Dougherty grad organizes seminar to aid Sandy victims

Deal­ing with the af­ter­math: Ameri­Health Mercy’s Katie Hop­kins, with as­sist­ance from col­league Chris Drumm, or­gan­ized last Fri­day’s pub­lic sym­posi­um, ‘Su­per­storm Sandy: The Emo­tion­al Af­ter­math,’ at Richard Stock­ton Col­lege in Gal­lo­way, N.J. TOM WAR­ING / T

When Su­per­storm Sandy landed in late Oc­to­ber and greatly dam­aged the New Jer­sey coast­line, Katie Hop­kins wanted to do something to help.

Hop­kins, a Car­din­al Dougherty High School gradu­ate and Rockledge res­id­ent, is a man­ager of gov­ern­ment re­la­tions for Ameri­Health Mercy, a health­care com­pany whose primary fo­cus is Medi­caid-man­aged care.

“What can we do? What are our tools?” Hop­kins said she asked her­self.

After con­fer­ring with col­leagues, she settled on plan­ning a pub­lic event titled Su­per­storm Sandy: The Emo­tion­al Af­ter­math.

The for­um, which drew about 250 people to Richard Stock­ton Col­lege last Fri­day, brought to­geth­er a pan­el of pro­fes­sion­als and a key­note speech by Patrick Kennedy, a former con­gress­man from Rhode Is­land and son of the late U.S. Sen. Ted Kennedy.

Patrick Kennedy, 45, served in Con­gress from 1995 to 2010. After leav­ing the House of Rep­res­ent­at­ives, he mar­ried a teach­er. He and his wife live in Brig­antine, N.J., with their son, Owen. Kennedy said his “heart is here in New Jer­sey.”

In Con­gress, Kennedy — who is bi­polar and has battled al­co­hol is­sues — helped shape a law that re­quires group health plans to fund care for men­tal ill­ness at the same level as phys­ic­al ill­nesses. Kennedy brought up that theme when dis­cuss­ing what the vic­tims of Sandy are go­ing through in the storm’s af­ter­math.

“This isn’t about men­tal health, psy­cho­lo­gic­al health or psy­chi­at­ric health,” Kennedy said. “Let there be no mis­take what this is about today: phys­ic­al health.”

At an­oth­er point in the dis­cus­sion he said people needed to “start deal­ing with checkups from the neck up.”

Along­side Kennedy on the pan­el were Za­ck Rosen­burg, chief ex­ec­ut­ive of­ficer and co-founder of the St. Bern­ard Pro­ject; Jef­frey Guen­zel, deputy com­mis­sion­er of pro­grams and ser­vices at the New Jer­sey De­part­ment of Chil­dren and Fam­il­ies; Debra Wentz, chief ex­ec­ut­ive of­ficer for the New Jer­sey As­so­ci­ation of Men­tal Health and Ad­dic­tion Agen­cies Inc.; Mar­lene Lao-Collins, ex­ec­ut­ive dir­ect­or at the Cath­ol­ic Char­it­ies, Dio­cese of Trenton; and Ad­rienne Fessler-Belli, dir­ect­or, Dis­aster and Ter­ror­ism Branch, Di­vi­sion of Men­tal Health and Ad­dic­tion Ser­vices, New Jer­sey De­part­ment of Hu­man Ser­vices.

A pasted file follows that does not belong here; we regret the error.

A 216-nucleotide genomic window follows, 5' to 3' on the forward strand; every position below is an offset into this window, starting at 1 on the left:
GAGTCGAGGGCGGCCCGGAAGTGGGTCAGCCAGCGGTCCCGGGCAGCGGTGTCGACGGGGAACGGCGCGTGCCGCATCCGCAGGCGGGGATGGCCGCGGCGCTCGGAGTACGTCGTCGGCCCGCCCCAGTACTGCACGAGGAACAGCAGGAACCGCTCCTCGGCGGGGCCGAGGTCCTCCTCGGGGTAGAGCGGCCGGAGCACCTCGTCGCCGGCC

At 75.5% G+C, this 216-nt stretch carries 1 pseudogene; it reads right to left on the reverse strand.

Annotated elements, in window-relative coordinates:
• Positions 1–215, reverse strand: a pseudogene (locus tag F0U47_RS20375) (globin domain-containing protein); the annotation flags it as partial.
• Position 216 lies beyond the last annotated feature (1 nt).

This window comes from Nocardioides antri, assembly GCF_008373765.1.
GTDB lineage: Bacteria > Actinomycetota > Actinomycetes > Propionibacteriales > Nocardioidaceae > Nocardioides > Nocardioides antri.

Rosen­burg and Fessler-Belli talked about their ex­per­i­ences deal­ing with pre­vi­ous dis­asters. Rosen­burg and the St. Bern­ard Pro­ject lent a hand dur­ing Hur­ricane Kat­rina, while Fessler-Belli dealt with vic­tims after 9/11.

Rosen­burg poin­ted out that dur­ing the af­ter­math of Hur­ricane Kat­rina, the St. Bern­ard Pro­ject work­ers helped re­build houses, but they could not re­cre­ate homes.

“Folks in­ser­ted hope in­to the ves­sel of their house be­ing re­stored,” Rosen­burg said. “Once it was com­plete, though, people real­ized that things wer­en’t go­ing to be the same.”

The pan­el, guided by well-known New Jer­sey broad­caster Steve Adubato, ex­pan­ded on that note as mem­bers dis­cussed how the vic­tims of Sandy are reach­ing the six-month point. Wentz said res­id­ents ex­per­i­ence anxi­ety and trauma when things still aren’t back to nor­mal.

Rosen­burg re­spon­ded to that by say­ing that a path has to be clear, prompt and pre­dict­able to keep vic­tims calm through the pro­cess.

The rest of the for­um al­lowed each pan­el mem­ber to share their thoughts about the dis­aster and the af­ter­math be­fore they answered ques­tions from the audi­ence.

The for­um was sponsored by Per­form­Care New Jer­sey, an af­fil­i­ate of Ameri­Health Mercy, along with At­lantic­Care, Cath­ol­ic Char­it­ies, the New Jer­sey As­so­ci­ation of Men­tal Health and Ad­di­tion Agen­cies and Richard Stock­ton Col­lege.

In plan­ning the event, Hop­kins said it would help help people who “will have to deal with the af­ter­math of the storm days, weeks, months and years down the line.”

An Ol­ney nat­ive and La Salle Uni­versity gradu­ate, Hop­kins cred­its her par­ents with in­stilling in her the val­ues to help oth­ers.

At Dougherty, she spent a week build­ing homes in a poor area of West Vir­gin­ia and par­ti­cip­ated in the Best Bud­dies part­ner­ship with the spe­cial-needs stu­dents at Our Lady of Con­fid­ence. 

She’s also vo­lun­teered for the Fox Chase Cham­pi­ons, which of­fers a sports pro­gram for young people with spe­cial needs. In May, she plans to travel to New Or­leans to build homes with the St. Bern­ard Pro­ject with Rosen­burg.

Hop­kins hopes that Ameri­Health and oth­er agen­cies can as­sist people ex­per­i­en­cing stress and trauma to be able to get the re­sources they need dur­ing the on­go­ing re­cov­ery.

“We can help,” Hop­kins said. “It is very re­ward­ing. It’s not every day you can reach out, build net­works and help change someone’s life.”

The mis­sion of Ameri­Health Mercy, which is based in Delaware County just across the bor­der from South­w­est Phil­adelphia, is to help people get care, stay well and build healthy com­munit­ies. ••

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